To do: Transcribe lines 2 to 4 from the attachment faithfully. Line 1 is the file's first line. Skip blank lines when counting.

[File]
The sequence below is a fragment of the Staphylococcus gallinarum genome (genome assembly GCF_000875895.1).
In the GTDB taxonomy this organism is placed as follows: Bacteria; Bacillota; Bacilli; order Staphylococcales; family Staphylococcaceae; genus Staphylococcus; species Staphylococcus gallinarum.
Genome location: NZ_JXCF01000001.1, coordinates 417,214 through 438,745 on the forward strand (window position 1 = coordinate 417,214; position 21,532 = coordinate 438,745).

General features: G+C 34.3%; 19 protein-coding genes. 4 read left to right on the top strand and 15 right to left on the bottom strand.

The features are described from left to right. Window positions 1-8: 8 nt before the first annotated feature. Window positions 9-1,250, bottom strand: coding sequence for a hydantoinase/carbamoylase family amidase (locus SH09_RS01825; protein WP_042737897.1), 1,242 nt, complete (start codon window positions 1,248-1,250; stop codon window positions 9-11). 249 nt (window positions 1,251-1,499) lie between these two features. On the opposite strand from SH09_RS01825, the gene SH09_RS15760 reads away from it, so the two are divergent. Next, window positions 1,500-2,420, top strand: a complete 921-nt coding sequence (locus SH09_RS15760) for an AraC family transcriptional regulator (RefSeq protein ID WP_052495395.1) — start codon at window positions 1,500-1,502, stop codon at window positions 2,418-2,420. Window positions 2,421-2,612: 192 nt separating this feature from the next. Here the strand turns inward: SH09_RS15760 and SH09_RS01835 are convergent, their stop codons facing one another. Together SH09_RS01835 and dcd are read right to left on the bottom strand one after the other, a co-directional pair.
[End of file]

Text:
In the GTDB taxonomy this organism is placed as follows: Bacteria; Bacillota; Bacilli; order Staphylococcales; family Staphylococcaceae; genus Staphylococcus; species Staphylococcus gallinarum.
Genome location: NZ_JXCF01000001.1, coordinates 417,214 through 438,745 on the forward strand (window position 1 = coordinate 417,214; position 21,532 = coordinate 438,745).

General features: G+C 34.3%; 19 protein-coding genes. 4 read left to right on the top strand and 15 right to left on the bottom strand.